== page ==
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Burbank Glendale Pasadena Airport Authority

CALIFORNIA | LOCAL
June 3, 2000 | PATRICK McGREEVY, TIMES STAFF WRITER
A group of residents affected by Burbank Airport noise objected Friday to a proposed settlement by the city of Los Angeles of an environmental lawsuit, calling the deal a "sellout" of concerned communities. After hearing the opposition, the Los Angeles City Council decided to delay a vote on the settlement for three weeks to give the public more time to examine the proposal.
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CALIFORNIA | LOCAL
May 25, 2000 | SUE FOX, TIMES STAFF WRITER
The deadline for approving a new Burbank Airport terminal expired Wednesday, triggering a process that could end with the sale of land earmarked for the $300-million project. The draft terminal deal--signed by negotiators for the city of Burbank and the Burbank-Glendale-Pasadena Airport Authority last August--had been considered dead for months because of objections from residents, airlines and the Federal Aviation Administration.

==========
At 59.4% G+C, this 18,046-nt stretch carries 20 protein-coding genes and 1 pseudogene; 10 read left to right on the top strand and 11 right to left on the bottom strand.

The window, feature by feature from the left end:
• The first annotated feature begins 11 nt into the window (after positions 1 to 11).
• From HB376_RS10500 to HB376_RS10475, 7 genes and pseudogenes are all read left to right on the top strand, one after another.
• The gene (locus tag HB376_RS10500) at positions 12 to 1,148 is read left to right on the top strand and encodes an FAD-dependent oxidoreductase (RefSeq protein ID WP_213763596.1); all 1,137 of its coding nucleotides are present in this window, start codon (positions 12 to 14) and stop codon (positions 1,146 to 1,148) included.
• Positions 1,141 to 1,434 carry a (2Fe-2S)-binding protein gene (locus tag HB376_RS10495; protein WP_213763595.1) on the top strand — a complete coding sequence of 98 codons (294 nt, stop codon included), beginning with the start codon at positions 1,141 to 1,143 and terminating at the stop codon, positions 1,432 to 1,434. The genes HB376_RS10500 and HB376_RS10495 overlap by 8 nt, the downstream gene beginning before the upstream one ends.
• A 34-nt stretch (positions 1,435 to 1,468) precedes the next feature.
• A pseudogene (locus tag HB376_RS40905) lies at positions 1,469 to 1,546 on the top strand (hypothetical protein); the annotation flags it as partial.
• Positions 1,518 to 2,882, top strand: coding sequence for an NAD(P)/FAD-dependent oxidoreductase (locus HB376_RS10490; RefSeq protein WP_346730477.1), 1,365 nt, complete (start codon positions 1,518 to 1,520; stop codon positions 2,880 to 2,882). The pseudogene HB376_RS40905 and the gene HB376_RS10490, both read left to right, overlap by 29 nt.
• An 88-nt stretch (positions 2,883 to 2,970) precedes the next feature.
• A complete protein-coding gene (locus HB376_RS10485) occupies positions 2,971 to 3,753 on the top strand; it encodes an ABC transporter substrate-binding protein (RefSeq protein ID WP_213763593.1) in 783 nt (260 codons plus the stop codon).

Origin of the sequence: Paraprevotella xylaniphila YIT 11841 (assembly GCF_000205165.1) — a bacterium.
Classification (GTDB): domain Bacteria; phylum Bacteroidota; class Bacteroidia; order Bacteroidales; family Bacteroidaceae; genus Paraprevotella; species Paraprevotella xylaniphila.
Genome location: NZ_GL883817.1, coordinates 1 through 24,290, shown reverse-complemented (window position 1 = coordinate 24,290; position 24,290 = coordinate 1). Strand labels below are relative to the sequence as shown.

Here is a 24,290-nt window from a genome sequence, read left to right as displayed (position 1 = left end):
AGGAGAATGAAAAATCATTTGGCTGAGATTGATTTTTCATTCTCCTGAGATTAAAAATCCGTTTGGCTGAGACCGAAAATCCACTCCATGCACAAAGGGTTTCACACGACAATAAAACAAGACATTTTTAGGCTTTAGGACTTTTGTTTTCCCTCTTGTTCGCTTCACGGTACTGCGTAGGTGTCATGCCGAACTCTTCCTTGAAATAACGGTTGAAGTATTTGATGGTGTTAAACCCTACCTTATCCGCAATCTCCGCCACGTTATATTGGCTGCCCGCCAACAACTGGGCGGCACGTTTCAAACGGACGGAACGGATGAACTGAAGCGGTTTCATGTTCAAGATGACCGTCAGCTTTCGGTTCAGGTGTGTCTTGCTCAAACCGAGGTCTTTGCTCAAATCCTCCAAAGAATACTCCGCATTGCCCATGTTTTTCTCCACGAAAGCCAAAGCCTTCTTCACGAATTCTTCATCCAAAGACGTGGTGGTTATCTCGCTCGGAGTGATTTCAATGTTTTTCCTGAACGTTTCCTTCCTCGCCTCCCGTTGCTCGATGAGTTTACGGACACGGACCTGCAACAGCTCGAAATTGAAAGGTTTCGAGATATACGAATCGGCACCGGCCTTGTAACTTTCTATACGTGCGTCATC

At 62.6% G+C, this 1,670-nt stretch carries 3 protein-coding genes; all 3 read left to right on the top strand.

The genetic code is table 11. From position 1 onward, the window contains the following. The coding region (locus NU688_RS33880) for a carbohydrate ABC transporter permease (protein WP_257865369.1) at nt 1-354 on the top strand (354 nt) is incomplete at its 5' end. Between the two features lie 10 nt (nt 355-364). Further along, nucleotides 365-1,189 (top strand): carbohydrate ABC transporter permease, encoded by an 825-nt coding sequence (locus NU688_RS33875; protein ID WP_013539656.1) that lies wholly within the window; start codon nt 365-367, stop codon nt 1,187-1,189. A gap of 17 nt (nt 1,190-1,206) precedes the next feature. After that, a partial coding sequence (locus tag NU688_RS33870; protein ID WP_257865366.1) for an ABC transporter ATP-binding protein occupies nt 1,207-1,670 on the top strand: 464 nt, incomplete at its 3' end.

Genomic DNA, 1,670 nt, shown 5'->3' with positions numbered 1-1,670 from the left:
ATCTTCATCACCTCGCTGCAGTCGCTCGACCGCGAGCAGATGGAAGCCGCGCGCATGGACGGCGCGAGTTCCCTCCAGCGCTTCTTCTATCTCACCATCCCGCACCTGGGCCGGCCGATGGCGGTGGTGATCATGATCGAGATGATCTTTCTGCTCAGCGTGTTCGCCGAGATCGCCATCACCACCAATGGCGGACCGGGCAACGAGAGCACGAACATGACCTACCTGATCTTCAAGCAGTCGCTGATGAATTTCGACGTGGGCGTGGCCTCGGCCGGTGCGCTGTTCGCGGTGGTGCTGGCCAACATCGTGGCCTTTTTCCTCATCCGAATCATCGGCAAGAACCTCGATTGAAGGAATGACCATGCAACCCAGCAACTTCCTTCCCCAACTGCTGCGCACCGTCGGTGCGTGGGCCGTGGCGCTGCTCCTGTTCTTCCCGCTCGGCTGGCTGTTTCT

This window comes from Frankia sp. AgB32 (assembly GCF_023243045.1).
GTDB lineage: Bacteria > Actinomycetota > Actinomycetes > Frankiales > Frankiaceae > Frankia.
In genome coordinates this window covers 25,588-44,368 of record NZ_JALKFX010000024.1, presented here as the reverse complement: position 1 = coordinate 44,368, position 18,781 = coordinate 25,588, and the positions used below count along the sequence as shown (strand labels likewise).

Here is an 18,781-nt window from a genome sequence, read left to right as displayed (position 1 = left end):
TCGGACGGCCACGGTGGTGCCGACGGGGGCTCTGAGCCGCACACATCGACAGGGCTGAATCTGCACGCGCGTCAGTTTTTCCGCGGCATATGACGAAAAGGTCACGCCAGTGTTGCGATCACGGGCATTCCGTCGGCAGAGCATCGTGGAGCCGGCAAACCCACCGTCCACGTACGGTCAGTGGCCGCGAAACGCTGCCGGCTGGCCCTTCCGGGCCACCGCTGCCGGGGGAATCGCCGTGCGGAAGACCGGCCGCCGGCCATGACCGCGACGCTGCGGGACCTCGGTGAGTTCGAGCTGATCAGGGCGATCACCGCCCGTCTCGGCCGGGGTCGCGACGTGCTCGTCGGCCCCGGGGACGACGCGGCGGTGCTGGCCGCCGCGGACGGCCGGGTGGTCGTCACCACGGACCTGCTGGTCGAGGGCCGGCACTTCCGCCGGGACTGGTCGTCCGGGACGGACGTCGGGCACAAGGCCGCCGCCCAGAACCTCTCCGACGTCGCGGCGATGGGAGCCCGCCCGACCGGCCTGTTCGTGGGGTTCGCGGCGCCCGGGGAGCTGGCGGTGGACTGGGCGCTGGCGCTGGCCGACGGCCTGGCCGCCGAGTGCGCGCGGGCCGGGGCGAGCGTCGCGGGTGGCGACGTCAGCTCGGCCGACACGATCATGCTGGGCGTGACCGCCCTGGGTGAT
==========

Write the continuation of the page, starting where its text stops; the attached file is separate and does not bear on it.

CALIFORNIA | LOCAL
May 25, 2000 | SUE FOX, TIMES STAFF WRITER
The deadline for approving a new Burbank Airport terminal expired Wednesday, triggering a process that could end with the sale of land earmarked for the $300-million project. The draft terminal deal--signed by negotiators for the city of Burbank and the Burbank-Glendale-Pasadena Airport Authority last August--had been considered dead for months because of objections from residents, airlines and the Federal Aviation Administration.
CALIFORNIA | LOCAL